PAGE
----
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Use the Outliner area to filter by type:

  1. Change the Outliner's display type to Same Types, to filter by type similar to last selected object,
  2. Press A to highlight all items, or LMB on empty part of a line to highlight individual item.
  3. Press RMB on the Outliner, then click Select to select all highlighted items. You can also directly select/deselect an item by clicking LMB or Shift-LMB on its icon.

Use the Outliner's live search feature to filter by name. Even though a little trickier because it also matches object data, vertex groups, etc., selection using it can still be made easier if combined with some Outliner display types like Visible Layers, Selected, or Same Types.

Use the Outliner's Selected display type to prune existing selections.

Maybe those solutions aren't quite what you're looking for, but it's easy enough to try and still very useful to manage complex scenes.

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  • $\begingroup$ Yep, Adhi, they are all useful tricks for selection, but as you said, not quite meet my needs. Except one thing: I bet the first one is suitable to do exclusive selection, which would possibly useful if one or two types needs to be excluded from the current selection. $\endgroup$ – Leon Cheung Aug 7 '13 at 16:41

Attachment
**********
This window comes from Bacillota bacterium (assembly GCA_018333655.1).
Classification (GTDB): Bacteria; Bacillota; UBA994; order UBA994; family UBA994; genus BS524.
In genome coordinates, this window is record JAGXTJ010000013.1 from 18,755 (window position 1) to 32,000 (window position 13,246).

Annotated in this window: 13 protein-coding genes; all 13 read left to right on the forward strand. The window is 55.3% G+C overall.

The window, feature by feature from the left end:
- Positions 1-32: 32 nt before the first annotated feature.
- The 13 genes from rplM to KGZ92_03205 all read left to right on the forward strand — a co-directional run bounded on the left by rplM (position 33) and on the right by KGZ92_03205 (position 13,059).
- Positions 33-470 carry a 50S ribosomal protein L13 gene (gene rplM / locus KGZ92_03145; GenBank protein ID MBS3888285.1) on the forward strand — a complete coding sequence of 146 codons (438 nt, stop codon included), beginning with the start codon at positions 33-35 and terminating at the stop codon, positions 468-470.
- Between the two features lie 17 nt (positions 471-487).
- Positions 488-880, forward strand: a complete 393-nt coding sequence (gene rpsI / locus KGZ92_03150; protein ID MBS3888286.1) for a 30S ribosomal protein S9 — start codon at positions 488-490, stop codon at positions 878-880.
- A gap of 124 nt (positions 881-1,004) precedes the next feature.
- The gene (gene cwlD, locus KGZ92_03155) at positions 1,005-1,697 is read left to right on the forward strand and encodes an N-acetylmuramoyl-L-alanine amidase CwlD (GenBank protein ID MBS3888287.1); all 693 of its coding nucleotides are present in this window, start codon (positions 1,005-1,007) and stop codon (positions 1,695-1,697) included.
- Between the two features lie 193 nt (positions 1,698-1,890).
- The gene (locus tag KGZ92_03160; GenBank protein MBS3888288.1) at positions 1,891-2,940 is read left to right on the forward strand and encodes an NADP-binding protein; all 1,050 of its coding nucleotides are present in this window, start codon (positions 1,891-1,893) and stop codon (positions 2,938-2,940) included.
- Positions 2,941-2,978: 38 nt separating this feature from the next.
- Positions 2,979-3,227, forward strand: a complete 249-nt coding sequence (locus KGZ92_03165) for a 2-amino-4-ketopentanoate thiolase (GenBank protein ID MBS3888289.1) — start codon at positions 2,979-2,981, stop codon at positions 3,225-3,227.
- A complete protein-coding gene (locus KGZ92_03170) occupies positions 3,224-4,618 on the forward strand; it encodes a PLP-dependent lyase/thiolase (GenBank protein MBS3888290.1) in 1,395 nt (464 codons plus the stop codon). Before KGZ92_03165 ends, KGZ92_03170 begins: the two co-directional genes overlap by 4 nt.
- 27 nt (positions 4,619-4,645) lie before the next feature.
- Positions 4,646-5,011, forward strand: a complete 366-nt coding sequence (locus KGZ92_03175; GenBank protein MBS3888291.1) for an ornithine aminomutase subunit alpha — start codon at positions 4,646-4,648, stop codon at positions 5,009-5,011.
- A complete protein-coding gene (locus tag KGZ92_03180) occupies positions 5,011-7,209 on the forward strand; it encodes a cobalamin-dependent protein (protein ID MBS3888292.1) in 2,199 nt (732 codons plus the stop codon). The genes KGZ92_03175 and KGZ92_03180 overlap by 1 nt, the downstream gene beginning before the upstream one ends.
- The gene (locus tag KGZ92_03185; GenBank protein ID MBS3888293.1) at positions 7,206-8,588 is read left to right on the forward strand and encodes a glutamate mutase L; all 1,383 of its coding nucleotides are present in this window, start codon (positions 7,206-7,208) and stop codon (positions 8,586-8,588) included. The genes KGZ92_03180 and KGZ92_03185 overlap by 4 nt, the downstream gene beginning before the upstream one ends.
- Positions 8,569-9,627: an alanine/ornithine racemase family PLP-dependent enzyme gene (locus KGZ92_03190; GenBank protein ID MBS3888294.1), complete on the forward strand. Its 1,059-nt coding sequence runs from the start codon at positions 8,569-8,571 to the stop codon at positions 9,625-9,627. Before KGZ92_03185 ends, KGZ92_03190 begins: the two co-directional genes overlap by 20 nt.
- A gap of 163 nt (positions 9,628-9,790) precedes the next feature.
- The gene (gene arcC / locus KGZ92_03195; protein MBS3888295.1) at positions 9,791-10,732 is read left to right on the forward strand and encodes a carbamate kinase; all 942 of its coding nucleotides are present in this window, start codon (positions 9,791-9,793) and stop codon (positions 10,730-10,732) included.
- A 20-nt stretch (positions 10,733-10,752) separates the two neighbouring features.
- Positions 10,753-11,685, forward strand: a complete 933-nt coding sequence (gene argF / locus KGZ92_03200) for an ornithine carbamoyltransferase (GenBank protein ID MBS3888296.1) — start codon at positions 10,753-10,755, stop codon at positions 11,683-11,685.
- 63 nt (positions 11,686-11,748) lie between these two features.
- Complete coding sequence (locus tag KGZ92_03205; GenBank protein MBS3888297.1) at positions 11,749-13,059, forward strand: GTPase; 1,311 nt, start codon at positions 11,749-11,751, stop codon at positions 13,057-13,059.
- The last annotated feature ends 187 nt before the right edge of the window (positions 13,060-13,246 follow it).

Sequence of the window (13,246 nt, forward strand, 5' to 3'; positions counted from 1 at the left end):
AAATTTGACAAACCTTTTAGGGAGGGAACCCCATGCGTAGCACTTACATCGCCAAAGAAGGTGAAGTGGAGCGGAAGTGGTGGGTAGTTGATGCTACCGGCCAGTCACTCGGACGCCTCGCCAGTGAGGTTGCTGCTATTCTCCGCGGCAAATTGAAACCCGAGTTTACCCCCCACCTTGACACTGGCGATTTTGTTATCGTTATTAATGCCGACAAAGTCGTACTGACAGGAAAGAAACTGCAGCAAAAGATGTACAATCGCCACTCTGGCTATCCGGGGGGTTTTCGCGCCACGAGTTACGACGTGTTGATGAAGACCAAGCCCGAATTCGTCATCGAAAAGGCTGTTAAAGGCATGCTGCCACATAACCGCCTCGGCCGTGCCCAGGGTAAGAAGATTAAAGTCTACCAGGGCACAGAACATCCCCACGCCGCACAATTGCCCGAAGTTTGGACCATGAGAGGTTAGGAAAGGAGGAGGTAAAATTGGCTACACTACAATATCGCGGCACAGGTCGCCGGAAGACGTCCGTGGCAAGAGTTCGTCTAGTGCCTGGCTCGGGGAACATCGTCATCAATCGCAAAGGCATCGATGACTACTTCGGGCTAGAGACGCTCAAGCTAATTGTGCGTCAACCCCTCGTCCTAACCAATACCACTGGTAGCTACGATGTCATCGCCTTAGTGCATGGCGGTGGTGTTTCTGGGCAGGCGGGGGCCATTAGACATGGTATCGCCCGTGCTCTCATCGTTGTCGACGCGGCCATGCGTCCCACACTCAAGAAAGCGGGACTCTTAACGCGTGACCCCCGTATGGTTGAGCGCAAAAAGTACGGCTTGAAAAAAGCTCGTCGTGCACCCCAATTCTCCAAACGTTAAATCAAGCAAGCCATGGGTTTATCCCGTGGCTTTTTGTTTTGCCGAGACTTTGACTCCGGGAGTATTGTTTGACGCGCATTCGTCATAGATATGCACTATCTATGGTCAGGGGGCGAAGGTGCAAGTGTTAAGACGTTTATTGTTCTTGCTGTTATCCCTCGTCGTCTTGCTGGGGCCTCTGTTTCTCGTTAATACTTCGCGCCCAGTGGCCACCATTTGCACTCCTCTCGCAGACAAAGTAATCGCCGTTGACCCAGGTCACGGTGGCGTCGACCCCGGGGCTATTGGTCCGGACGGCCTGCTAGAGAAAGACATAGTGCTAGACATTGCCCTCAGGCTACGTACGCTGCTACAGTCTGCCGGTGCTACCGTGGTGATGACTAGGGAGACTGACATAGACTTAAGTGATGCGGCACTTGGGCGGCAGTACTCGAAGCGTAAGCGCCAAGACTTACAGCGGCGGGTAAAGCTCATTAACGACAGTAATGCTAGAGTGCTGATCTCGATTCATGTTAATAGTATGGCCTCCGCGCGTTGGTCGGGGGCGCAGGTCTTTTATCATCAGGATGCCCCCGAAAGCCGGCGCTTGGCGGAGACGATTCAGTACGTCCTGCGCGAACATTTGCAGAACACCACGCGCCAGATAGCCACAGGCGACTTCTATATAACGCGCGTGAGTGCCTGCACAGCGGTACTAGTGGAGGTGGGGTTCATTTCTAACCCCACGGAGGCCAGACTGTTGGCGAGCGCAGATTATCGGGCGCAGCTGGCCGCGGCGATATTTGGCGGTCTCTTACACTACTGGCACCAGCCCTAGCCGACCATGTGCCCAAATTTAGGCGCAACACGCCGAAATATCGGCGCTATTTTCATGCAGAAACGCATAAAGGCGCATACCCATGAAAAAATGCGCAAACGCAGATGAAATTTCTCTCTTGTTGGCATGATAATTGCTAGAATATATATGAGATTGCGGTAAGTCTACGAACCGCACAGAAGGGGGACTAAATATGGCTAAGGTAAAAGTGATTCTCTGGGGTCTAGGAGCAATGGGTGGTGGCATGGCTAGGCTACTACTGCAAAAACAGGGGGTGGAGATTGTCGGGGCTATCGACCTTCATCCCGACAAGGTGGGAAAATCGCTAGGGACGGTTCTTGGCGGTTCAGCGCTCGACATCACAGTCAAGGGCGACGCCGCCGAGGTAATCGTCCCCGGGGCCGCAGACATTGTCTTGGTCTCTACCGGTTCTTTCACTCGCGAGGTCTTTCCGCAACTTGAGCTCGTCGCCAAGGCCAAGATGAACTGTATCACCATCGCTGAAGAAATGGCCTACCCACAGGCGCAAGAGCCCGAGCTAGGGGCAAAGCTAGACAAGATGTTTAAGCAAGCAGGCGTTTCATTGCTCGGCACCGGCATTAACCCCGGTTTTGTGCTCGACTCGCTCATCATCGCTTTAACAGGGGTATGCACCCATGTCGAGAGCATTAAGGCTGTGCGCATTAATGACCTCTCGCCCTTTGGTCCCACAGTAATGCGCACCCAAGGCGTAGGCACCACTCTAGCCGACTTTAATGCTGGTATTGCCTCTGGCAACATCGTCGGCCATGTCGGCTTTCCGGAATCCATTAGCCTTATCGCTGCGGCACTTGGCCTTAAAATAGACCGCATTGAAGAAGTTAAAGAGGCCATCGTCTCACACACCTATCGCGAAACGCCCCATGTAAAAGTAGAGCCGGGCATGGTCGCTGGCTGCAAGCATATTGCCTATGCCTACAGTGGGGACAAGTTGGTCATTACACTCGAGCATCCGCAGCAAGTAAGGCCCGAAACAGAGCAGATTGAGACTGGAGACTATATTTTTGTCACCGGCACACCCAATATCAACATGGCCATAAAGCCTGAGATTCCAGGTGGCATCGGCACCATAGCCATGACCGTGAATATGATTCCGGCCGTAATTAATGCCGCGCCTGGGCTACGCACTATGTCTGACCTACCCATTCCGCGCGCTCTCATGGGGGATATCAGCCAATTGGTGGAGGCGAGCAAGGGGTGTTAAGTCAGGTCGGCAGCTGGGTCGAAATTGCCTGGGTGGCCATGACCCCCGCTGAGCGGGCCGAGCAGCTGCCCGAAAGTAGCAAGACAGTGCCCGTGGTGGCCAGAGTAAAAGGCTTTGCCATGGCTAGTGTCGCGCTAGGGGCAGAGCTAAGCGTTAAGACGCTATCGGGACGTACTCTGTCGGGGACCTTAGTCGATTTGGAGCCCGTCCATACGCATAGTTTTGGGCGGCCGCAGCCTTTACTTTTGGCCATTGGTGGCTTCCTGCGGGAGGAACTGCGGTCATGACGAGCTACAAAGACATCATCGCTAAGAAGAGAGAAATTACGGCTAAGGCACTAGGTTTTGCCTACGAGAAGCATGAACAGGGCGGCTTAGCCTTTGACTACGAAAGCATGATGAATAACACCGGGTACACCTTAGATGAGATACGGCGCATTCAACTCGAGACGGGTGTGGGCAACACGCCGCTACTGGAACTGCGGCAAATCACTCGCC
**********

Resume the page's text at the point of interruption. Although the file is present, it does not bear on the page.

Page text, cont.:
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If you have more elaborate filter criteria than the Outliner can handle, then perhaps a script is needed. The core of the working code would be, for one scene:

import bpy

# if you have a rough selection
for obj in bpy.context.selected_objects:
    if obj.type not in {'CAMERA', 'LAMP'}:
        obj.select = False

but if you have multiple scenes going on, something like this may be useful.

for scene in bpy.data.scenes:
    for obj in scene.objects:
        if obj.type not in {'CAMERA', 'LAMP'}:
            obj.select = False        

Those two snippets will de-select only those objects that are not of type CAMERA or LAMP. It is possible to subscript bpy.data.scenes if you have 6 scenes but want to focus only on two you might write:

import bpy

for scene in bpy.data.scenes:

    # we skip scenes if they are not in this set
    if scene.name not in {'Scene', 'Scene.001'}:
        continue

    for obj in scene.objects:
        if obj.type not in {'CAMERA', 'LAMP'}:
            obj.select = False